Will Russia and Turkey hold up their third agreement about future of Syria’s Idlib?

Turkish President Recep Tayyip Erdoğan and Russian President Vladimir Putin prepare to shake hands - 23 January 2019 (Pool Photo via AP)

Turkish President Recep Tayyip Erdoğan and Russian President Vladimir Putin prepare to shake hands - 23 January 2019 (Pool Photo via AP)


Turkey and Russia have agreed on a new ceasefire in Syria’s war-torn province of Idlib, according to what the two sides declared despite their disagreement over the implementation date.

 This is considered the third agreement made between Turkey and Russia regarding the province of Idlib, as it was preceded by two agreements that did not last for long; the Syrian regime forces, backed by Russian airpower were violating the cease-fire agreements by launching several attacks on the cities and villages in the countryside of Hama and Idlib.

 The latest agreement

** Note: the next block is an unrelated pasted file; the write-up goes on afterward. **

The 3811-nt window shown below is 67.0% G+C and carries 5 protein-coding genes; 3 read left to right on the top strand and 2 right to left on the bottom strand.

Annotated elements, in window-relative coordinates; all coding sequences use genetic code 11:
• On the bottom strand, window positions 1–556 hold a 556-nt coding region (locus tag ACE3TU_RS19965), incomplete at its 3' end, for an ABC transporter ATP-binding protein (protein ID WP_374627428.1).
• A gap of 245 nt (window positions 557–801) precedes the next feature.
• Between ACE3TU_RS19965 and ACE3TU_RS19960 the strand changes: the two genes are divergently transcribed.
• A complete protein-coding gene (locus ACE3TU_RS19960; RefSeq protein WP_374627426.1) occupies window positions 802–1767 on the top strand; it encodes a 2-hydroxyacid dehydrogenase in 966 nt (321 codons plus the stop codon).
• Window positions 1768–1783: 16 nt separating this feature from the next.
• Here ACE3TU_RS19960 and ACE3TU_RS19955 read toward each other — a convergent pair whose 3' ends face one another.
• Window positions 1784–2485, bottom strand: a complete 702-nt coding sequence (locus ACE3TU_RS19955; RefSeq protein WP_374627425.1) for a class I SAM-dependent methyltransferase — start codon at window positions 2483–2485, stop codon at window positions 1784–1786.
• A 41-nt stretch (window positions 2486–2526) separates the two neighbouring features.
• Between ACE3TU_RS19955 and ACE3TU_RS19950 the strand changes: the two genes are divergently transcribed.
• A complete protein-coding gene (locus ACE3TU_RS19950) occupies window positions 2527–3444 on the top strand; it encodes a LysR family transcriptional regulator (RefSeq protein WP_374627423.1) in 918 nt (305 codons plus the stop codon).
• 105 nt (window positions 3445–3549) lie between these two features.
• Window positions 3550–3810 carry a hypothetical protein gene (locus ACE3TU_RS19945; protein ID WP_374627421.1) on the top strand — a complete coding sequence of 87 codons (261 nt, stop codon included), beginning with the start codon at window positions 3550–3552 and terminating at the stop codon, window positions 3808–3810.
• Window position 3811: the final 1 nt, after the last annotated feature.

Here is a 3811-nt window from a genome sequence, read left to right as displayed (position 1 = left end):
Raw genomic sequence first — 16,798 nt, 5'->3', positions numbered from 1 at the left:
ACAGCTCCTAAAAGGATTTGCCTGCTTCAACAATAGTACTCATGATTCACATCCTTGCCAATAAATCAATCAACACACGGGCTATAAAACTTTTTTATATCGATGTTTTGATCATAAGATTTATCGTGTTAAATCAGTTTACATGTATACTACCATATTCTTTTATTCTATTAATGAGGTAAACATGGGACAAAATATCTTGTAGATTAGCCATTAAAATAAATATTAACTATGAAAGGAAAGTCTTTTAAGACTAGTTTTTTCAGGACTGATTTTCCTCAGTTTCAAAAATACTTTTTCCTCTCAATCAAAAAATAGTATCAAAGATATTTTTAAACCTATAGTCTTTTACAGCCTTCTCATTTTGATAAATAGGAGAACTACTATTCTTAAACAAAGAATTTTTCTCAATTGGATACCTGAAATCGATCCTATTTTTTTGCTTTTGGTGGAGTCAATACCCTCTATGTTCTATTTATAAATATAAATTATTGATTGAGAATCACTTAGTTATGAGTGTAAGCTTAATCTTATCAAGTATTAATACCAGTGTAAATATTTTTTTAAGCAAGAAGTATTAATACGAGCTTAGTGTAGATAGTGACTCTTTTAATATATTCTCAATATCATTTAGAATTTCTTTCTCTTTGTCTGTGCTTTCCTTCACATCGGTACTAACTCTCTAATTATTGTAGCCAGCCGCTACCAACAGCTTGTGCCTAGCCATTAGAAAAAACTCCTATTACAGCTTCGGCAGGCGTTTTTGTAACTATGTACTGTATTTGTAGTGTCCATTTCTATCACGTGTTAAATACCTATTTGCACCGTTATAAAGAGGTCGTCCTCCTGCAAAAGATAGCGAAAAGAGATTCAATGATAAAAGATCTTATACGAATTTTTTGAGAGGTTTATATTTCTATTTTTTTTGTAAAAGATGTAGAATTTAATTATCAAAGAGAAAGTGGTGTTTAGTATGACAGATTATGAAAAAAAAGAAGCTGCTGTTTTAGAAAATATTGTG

Turkey’s Defense Ministry said on 10 January in a statement that it had agreed with Russia on the implementation of the cease-fire on 12 January within the Idlib de-escalation zone, stopping air/ground attacks.

The cease-fire will take effect in Idlib province at 00:01 am (local time- 2101GMT), 12 January.

 The Turkish announcement was preceded by a statement by the Head of the Russian Defence Ministry’s Syria reconciliation center, Major-General Yuri Borenkov, who, according to Tass, a Russian state-controlled news service, said that “the implementation of the ceasefire in Idlib began at 2:00 am local time (1100 GMT) on Friday, 10 January.

 Despite the two announcements, the news coming from Idlib until Saturday, 11 January does not see a halt to airstrikes by the regime forces with Russian support, as shelling and several aerial bombardments were recorded in the province.

15 civilians were killed, and 94 others were injured as a result of intense aerial raids by the Syrian warplanes on the city of Idlib and its eastern and southern countryside on 11 January, Mustafa Haj Youssef, the director of the Civil Defense in Idlib, told Enab Baladi.